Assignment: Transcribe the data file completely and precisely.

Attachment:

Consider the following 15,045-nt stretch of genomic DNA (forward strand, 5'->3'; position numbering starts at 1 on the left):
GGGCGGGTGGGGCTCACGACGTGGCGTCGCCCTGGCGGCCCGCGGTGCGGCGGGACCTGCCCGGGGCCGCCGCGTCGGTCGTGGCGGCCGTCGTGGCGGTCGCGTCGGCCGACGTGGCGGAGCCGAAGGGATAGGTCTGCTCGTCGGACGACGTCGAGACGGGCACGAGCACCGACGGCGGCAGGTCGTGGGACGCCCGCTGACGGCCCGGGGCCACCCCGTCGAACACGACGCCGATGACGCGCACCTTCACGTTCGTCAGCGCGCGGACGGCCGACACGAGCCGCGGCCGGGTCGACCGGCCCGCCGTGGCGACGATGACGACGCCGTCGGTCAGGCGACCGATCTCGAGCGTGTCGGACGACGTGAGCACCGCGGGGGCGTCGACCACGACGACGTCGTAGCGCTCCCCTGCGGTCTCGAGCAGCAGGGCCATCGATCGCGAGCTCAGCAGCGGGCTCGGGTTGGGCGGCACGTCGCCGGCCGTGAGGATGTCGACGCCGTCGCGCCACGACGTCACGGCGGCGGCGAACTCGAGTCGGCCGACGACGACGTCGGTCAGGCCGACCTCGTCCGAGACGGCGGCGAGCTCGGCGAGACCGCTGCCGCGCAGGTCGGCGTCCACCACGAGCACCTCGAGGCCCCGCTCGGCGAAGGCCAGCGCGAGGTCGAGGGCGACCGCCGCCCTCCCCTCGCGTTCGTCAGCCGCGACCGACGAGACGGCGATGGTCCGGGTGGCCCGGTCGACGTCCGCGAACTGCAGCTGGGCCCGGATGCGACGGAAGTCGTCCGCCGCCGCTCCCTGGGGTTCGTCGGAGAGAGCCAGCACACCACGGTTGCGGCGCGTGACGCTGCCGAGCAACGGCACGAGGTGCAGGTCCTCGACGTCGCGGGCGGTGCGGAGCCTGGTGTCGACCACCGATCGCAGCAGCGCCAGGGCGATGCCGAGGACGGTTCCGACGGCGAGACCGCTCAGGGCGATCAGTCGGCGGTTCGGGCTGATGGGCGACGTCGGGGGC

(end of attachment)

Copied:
Consider the following 15,045-nt stretch of genomic DNA (forward strand, 5'->3'; position numbering starts at 1 on the left):
GGGCGGGTGGGGCTCACGACGTGGCGTCGCCCTGGCGGCCCGCGGTGCGGCGGGACCTGCCCGGGGCCGCCGCGTCGGTCGTGGCGGCCGTCGTGGCGGTCGCGTCGGCCGACGTGGCGGAGCCGAAGGGATAGGTCTGCTCGTCGGACGACGTCGAGACGGGCACGAGCACCGACGGCGGCAGGTCGTGGGACGCCCGCTGACGGCCCGGGGCCACCCCGTCGAACACGACGCCGATGACGCGCACCTTCACGTTCGTCAGCGCGCGGACGGCCGACACGAGCCGCGGCCGGGTCGACCGGCCCGCCGTGGCGACGATGACGACGCCGTCGGTCAGGCGACCGATCTCGAGCGTGTCGGACGACGTGAGCACCGCGGGGGCGTCGACCACGACGACGTCGTAGCGCTCCCCTGCGGTCTCGAGCAGCAGGGCCATCGATCGCGAGCTCAGCAGCGGGCTCGGGTTGGGCGGCACGTCGCCGGCCGTGAGGATGTCGACGCCGTCGCGCCACGACGTCACGGCGGCGGCGAACTCGAGTCGGCCGACGACGACGTCGGTCAGGCCGACCTCGTCCGAGACGGCGGCGAGCTCGGCGAGACCGCTGCCGCGCAGGTCGGCGTCCACCACGAGCACCTCGAGGCCCCGCTCGGCGAAGGCCAGCGCGAGGTCGAGGGCGACCGCCGCCCTCCCCTCGCGTTCGTCAGCCGCGACCGACGAGACGGCGATGGTCCGGGTGGCCCGGTCGACGTCCGCGAACTGCAGCTGGGCCCGGATGCGACGGAAGTCGTCCGCCGCCGCTCCCTGGGGTTCGTCGGAGAGAGCCAGCACACCACGGTTGCGGCGCGTGACGCTGCCGAGCAACGGCACGAGGTGCAGGTCCTCGACGTCGCGGGCGGTGCGGAGCCTGGTGTCGACCACCGATCGCAGCAGCGCCAGGGCGATGCCGAGGACGGTTCCGACGGCGAGACCGCTCAGGGCGATCAGTCGGCGGTTCGGGCTGATGGGCGACGTCGGGGGC